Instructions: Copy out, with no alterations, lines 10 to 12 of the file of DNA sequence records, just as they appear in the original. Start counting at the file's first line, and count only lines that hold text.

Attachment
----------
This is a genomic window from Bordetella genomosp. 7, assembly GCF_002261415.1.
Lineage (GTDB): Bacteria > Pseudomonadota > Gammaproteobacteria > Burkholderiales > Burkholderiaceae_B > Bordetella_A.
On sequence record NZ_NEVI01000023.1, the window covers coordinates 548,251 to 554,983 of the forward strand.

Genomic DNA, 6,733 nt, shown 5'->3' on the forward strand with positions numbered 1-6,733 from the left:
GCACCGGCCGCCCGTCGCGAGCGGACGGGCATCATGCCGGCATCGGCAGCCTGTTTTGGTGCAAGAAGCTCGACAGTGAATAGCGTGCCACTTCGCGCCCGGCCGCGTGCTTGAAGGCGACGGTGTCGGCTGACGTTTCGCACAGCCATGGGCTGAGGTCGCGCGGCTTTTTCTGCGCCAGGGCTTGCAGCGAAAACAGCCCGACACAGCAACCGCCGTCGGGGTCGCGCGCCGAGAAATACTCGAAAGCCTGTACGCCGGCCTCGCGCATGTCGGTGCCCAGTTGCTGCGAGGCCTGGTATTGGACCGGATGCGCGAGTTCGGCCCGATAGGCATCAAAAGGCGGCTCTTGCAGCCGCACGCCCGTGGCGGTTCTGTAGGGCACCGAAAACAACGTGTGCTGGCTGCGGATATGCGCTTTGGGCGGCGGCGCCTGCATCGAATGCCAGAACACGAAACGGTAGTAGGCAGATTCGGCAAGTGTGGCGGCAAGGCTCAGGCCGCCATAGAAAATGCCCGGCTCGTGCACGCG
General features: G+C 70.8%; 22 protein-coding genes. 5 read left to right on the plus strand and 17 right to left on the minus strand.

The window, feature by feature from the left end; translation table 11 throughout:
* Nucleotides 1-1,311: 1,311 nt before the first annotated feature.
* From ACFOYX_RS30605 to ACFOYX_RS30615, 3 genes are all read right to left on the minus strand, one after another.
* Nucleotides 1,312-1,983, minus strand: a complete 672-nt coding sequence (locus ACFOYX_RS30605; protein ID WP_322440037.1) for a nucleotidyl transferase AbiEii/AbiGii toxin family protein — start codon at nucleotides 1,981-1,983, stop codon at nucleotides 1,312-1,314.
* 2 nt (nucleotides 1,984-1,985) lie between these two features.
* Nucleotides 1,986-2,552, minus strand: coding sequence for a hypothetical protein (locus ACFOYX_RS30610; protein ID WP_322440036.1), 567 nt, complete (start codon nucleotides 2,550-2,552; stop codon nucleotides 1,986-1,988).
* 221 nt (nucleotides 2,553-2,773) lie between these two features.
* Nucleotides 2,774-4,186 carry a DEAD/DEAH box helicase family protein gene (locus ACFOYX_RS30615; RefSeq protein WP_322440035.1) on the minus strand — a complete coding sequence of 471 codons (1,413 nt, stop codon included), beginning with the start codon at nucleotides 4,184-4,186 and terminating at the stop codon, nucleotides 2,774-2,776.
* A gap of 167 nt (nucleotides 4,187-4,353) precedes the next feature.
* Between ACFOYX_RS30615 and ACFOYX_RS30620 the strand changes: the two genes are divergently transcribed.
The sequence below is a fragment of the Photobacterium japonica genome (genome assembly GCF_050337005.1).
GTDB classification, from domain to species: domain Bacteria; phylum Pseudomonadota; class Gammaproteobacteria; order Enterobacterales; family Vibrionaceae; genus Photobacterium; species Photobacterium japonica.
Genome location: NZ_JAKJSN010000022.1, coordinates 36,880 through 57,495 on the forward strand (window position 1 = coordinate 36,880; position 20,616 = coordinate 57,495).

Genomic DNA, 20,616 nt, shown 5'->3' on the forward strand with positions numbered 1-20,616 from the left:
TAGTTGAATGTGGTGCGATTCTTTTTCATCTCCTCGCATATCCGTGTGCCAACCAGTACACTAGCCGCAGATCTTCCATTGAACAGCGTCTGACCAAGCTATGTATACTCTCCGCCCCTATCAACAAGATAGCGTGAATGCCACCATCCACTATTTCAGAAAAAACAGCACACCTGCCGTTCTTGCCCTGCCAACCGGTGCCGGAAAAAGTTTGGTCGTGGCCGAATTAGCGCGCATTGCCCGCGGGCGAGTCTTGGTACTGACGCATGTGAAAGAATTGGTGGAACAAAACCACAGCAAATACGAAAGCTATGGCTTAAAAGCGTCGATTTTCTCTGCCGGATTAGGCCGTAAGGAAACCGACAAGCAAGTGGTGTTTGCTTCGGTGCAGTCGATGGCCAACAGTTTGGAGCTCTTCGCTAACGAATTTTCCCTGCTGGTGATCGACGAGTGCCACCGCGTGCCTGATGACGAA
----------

* Nucleotides 1,312-1,983, minus strand: a complete 672-nt coding sequence (locus ACFOYX_RS30605; protein ID WP_322440037.1) for a nucleotidyl transferase AbiEii/AbiGii toxin family protein — start codon at nucleotides 1,981-1,983, stop codon at nucleotides 1,312-1,314.
* 2 nt (nucleotides 1,984-1,985) lie between these two features.
* Nucleotides 1,986-2,552, minus strand: coding sequence for a hypothetical protein (locus ACFOYX_RS30610; protein ID WP_322440036.1), 567 nt, complete (start codon nucleotides 2,550-2,552; stop codon nucleotides 1,986-1,988).